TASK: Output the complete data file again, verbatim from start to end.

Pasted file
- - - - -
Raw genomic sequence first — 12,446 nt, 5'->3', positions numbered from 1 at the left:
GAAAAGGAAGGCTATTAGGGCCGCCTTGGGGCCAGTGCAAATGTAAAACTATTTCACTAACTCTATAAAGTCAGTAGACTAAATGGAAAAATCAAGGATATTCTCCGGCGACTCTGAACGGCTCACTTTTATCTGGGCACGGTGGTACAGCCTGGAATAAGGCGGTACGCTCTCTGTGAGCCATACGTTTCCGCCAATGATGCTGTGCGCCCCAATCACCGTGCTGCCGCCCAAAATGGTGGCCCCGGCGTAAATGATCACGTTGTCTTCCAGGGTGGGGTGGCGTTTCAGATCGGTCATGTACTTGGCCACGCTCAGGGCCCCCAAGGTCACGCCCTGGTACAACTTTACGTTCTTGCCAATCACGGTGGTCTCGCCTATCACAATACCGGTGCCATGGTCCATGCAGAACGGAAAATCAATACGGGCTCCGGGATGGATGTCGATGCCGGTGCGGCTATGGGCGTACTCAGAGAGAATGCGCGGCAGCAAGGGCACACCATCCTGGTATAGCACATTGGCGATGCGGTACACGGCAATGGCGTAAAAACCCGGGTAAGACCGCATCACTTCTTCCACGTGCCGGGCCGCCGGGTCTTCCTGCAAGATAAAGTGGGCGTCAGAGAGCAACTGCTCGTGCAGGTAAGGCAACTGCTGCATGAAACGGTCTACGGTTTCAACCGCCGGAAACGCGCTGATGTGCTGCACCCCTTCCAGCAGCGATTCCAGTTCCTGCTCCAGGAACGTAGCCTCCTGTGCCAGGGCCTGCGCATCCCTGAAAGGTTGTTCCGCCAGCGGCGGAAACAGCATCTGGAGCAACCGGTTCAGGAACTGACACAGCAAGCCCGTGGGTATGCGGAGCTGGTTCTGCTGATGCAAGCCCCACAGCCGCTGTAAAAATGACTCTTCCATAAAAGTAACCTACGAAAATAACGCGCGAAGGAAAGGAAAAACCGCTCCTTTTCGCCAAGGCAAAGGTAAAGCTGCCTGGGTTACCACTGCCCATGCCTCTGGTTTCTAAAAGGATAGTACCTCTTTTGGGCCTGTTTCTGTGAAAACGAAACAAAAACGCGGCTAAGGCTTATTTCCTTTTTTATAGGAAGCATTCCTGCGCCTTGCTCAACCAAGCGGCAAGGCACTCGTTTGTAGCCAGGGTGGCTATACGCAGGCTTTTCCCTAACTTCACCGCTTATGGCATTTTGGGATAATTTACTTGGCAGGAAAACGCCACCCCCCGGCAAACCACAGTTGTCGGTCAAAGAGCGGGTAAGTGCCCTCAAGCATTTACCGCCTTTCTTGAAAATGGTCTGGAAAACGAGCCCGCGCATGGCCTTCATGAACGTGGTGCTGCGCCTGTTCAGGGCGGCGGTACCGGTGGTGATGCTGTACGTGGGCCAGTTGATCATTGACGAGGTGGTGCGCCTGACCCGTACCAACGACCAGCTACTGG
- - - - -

Raw genomic sequence first — 12,446 nt, 5'->3', positions numbered from 1 at the left:
GAAAAGGAAGGCTATTAGGGCCGCCTTGGGGCCAGTGCAAATGTAAAACTATTTCACTAACTCTATAAAGTCAGTAGACTAAATGGAAAAATCAAGGATATTCTCCGGCGACTCTGAACGGCTCACTTTTATCTGGGCACGGTGGTACAGCCTGGAATAAGGCGGTACGCTCTCTGTGAGCCATACGTTTCCGCCAATGATGCTGTGCGCCCCAATCACCGTGCTGCCGCCCAAAATGGTGGCCCCGGCGTAAATGATCACGTTGTCTTCCAGGGTGGGGTGGCGTTTCAGATCGGTCATGTACTTGGCCACGCTCAGGGCCCCCAAGGTCACGCCCTGGTACAACTTTACGTTCTTGCCAATCACGGTGGTCTCGCCTATCACAATACCGGTGCCATGGTCCATGCAGAACGGAAAATCAATACGGGCTCCGGGATGGATGTCGATGCCGGTGCGGCTATGGGCGTACTCAGAGAGAATGCGCGGCAGCAAGGGCACACCATCCTGGTATAGCACATTGGCGATGCGGTACACGGCAATGGCGTAAAAACCCGGGTAAGACCGCATCACTTCTTCCACGTGCCGGGCCGCCGGGTCTTCCTGCAAGATAAAGTGGGCGTCAGAGAGCAACTGCTCGTGCAGGTAAGGCAACTGCTGCATGAAACGGTCTACGGTTTCAACCGCCGGAAACGCGCTGATGTGCTGCACCCCTTCCAGCAGCGATTCCAGTTCCTGCTCCAGGAACGTAGCCTCCTGTGCCAGGGCCTGCGCATCCCTGAAAGGTTGTTCCGCCAGCGGCGGAAACAGCATCTGGAGCAACCGGTTCAGGAACTGACACAGCAAGCCCGTGGGTATGCGGAGCTGGTTCTGCTGATGCAAGCCCCACAGCCGCTGTAAAAATGACTCTTCCATAAAAGTAACCTACGAAAATAACGCGCGAAGGAAAGGAAAAACCGCTCCTTTTCGCCAAGGCAAAGGTAAAGCTGCCTGGGTTACCACTGCCCATGCCTCTGGTTTCTAAAAGGATAGTACCTCTTTTGGGCCTGTTTCTGTGAAAACGAAACAAAAACGCGGCTAAGGCTTATTTCCTTTTTTATAGGAAGCATTCCTGCGCCTTGCTCAACCAAGCGGCAAGGCACTCGTTTGTAGCCAGGGTGGCTATACGCAGGCTTTTCCCTAACTTCACCGCTTATGGCATTTTGGGATAATTTACTTGGCAGGAAAACGCCACCCCCCGGCAAACCACAGTTGTCGGTCAAAGAGCGGGTAAGTGCCCTCAAGCATTTACCGCCTTTCTTGAAAATGGTCTGGAAAACGAGCCCGCGCATGGCCTTCATGAACGTGGTGCTGCGCCTGTTCAGGGCGGCGGTACCGGTGGTGATGCTGTACGTGGGCCAGTTGATCATTGACGAGGTGGTGCGCCTGACCCGTACCAACGACCAGCTACTGG